In August of 2015, the U.S. Treasury Department’s Financial Crimes Enforcement Network (FinCEN) proposed a rule to add registered investment advisers to the definition of “financial institution” for the purposes of anti-money laundering (AML) program requirements established by the Bank Secrecy Act (BSA).[1]

The proposed rule would subject investment advisers to the same rules that already require banks, mutual funds, securities broker-dealers, and insurance companies to maintain AML programs and file reports of suspicious activities, in order to combat what FinCEN called “money laundering vulnerabilities in the U.S. financial system.”[2] The text of the proposed rule was published on September 1, 2015, and a public comment period was opened for sixty days.[3]

The Provisions of the Proposed Rule

The proposed rule would apply only to investment advisers that are required to register with the U.S. Securities and Exchange Commission (SEC).[4] FinCEN did indicate, however, that it may consider a future expansion of the BSA to include investment advisers that are not registered or required to be registered with the SEC.[5]

The proposed rule would, among other things:

  • Replace the requirement that investment advisers file Form 8300 reports for the receipt of more than $10,000 in cash and negotiable instruments with a requirement that investment advisers file Currency Transaction Reports (CTRs) in accordance with 31 CFR 1010.311;[6]
  • Subject investment advisers to the requirements of the Recordkeeping and Travel Rules and other related recordkeeping requirements for transmittals of funds exceeding $3,000;[7]
  • Require each investment adviser to develop and implement a written AML program, approved in writing by its board of directors or a party with a similar function, that is reasonably designed to prevent the adviser from being used to facilitate money laundering or the financing of terrorist activities;[8]
  • Require investment advisers to file Suspicious Activity Reports (SARs) for activities involving at least $5,000 in funds or other assets.[9]

The proposed rule would require an investment adviser to develop and implement its AML program within six months of the date the regulation goes into effect, which could be any day.[10] Public comment on the compliance timetable was critical of the six-month deadline because of the onerous effects of the law; several commenters suggested that the compliance date should be extended to eighteen months.[11]

Implications for Investment Advisers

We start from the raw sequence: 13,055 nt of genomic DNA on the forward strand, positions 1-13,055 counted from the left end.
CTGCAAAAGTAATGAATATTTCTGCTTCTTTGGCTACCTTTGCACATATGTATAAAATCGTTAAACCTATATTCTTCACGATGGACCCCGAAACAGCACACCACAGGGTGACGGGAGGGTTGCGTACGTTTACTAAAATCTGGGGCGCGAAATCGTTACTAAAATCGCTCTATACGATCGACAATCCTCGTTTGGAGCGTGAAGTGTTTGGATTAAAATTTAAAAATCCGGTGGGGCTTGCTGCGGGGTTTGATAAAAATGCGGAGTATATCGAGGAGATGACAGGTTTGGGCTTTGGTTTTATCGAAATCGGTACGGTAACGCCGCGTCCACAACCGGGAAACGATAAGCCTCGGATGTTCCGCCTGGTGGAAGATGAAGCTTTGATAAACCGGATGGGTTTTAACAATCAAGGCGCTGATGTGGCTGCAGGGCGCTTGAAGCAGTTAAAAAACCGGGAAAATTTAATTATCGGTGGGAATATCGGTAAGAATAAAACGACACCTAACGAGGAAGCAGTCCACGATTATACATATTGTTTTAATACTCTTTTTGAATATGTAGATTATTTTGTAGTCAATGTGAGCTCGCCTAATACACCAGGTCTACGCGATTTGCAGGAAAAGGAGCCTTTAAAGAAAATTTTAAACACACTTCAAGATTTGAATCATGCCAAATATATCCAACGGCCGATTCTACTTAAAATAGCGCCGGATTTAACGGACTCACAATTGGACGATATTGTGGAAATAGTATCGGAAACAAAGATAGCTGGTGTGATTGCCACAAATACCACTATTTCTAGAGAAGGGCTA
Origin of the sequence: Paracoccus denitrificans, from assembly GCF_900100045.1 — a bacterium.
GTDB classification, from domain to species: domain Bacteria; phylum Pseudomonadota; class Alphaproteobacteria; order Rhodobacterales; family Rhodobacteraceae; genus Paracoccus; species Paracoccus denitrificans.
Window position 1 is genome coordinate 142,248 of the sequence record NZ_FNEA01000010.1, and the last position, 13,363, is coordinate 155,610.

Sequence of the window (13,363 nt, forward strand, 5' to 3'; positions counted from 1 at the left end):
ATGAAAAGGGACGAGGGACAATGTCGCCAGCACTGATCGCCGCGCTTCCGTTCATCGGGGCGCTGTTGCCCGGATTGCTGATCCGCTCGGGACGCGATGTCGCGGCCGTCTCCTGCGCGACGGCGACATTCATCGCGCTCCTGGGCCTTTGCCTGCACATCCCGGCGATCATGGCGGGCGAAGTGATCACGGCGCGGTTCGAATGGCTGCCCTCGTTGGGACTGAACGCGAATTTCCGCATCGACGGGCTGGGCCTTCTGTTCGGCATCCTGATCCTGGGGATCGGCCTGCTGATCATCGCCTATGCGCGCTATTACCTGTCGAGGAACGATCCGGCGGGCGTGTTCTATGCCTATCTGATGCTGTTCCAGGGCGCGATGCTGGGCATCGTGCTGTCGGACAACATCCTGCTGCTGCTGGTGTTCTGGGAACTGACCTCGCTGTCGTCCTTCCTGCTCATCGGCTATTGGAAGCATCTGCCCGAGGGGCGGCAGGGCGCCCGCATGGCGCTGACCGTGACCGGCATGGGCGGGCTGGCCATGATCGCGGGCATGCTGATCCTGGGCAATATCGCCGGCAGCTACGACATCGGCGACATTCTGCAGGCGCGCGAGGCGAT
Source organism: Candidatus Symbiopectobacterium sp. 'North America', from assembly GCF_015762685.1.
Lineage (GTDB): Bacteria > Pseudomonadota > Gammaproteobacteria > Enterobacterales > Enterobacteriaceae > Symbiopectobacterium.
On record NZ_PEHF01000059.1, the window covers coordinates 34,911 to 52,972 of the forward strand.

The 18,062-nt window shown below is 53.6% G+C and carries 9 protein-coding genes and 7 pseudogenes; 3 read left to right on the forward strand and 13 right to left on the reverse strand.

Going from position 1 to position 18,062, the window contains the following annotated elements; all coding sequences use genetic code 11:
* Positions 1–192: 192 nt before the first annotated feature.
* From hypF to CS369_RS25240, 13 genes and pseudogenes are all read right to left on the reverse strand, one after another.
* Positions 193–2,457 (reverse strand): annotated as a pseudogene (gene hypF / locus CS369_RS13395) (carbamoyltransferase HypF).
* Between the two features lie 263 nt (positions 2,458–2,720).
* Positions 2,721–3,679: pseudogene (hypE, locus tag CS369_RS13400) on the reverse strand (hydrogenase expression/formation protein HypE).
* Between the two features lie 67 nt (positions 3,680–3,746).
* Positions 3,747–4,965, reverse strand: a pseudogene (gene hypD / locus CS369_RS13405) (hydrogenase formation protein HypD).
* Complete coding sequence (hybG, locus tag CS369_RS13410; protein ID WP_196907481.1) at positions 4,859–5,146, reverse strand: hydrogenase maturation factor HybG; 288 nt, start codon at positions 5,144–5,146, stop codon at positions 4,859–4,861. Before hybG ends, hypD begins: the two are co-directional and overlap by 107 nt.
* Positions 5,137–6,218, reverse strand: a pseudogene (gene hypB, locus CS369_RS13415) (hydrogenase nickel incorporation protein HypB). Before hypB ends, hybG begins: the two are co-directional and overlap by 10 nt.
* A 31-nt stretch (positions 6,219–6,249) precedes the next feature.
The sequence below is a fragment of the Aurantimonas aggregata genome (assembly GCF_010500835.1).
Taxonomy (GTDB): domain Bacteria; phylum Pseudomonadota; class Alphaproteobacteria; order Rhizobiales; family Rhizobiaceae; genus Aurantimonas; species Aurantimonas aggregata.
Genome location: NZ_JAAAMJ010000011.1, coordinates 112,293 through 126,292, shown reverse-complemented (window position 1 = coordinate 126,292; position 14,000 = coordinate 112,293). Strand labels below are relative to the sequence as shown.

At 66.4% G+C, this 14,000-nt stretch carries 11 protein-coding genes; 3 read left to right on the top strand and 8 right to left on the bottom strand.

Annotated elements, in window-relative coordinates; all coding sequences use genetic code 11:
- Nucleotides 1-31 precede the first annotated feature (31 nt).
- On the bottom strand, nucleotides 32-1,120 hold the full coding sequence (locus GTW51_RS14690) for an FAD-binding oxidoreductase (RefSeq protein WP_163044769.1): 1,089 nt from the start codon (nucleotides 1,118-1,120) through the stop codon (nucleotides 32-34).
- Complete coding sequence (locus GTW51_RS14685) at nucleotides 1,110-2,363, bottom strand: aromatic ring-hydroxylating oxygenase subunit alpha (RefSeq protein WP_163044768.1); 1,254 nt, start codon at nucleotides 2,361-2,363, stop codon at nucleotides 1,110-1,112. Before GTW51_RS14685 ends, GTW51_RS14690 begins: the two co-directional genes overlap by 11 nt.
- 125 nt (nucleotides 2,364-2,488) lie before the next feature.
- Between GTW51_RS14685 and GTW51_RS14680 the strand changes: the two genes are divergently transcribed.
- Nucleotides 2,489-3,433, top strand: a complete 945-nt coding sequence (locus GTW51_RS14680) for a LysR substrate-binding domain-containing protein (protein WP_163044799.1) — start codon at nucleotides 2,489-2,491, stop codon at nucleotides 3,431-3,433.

The implications of this impending rules change are significant:

  • Beware of AML Mission Creep: Implementation of compliant AML programs is likely to be burdensome, time-consuming, and complex. The requirements to which investment advisers will soon be subject are continually expanding. For example, FinCEN recently extended customer due diligence (CDD) requirements under BSA rules, thus requiring financial institutions to identify and verify the identity of beneficial owners of a legal entity at the time the legal entity opens a new account, develop risk profiles, conduct ongoing monitoring of customers, and establish risk-based procedures for conducting ongoing CDD.[12]
  • AML Rules are Ripe for Enforcement: While, historically, the SEC has charged firms with AML failures under federal securities laws, it recently expanded the target of its AML charges by, for the first time, charging a firm solely for failing to file required SARs.[13] The targeted Wall Street-based brokerage firm agreed to pay a $300,000 penalty and be censured in order to settle charges that, for more than five years, it failed to file SARs with bank regulators despite “red flags tied to its customers’ high-volume liquidations of low-priced securities” and other questionable trading activities.[14]

Final Thoughts on Compliance

A speech in April by FINRA’s executive vice president of enforcement is indicative of the regulatory mindset for determining AML liability toward so-called gatekeepers such as AML compliance officers.[15] Top on the list of factors of regulatory concerns are recidivism, the extent to which the officer was involved in or willfully blind to the wrong-doing, whether the individual has taken corrective measures, and the extent of underlying conduct and degree of investor harm. FINRA’s hard look at AML officers will sound eerily familiar to RIA compliance officers, who heard a similar speech from the SEC’s enforcement chief.[16]

In order to stay compliant with the ever-evolving rules, due diligence on clients is key. Financial institutions must tailor their programs to the risks inherent in the services they provide. In addition, AML compliance programs must be tested and updated regularly. Employees should receive regular compliance training and designated compliance officers must be diligent in their oversight. Finally, because FinCEN’s proposed deadline for implementation is only six months from the date the new rule is effective, investment advisers should consider beginning preparation for the new requirements now to ensure they are able to meet the coming deadline.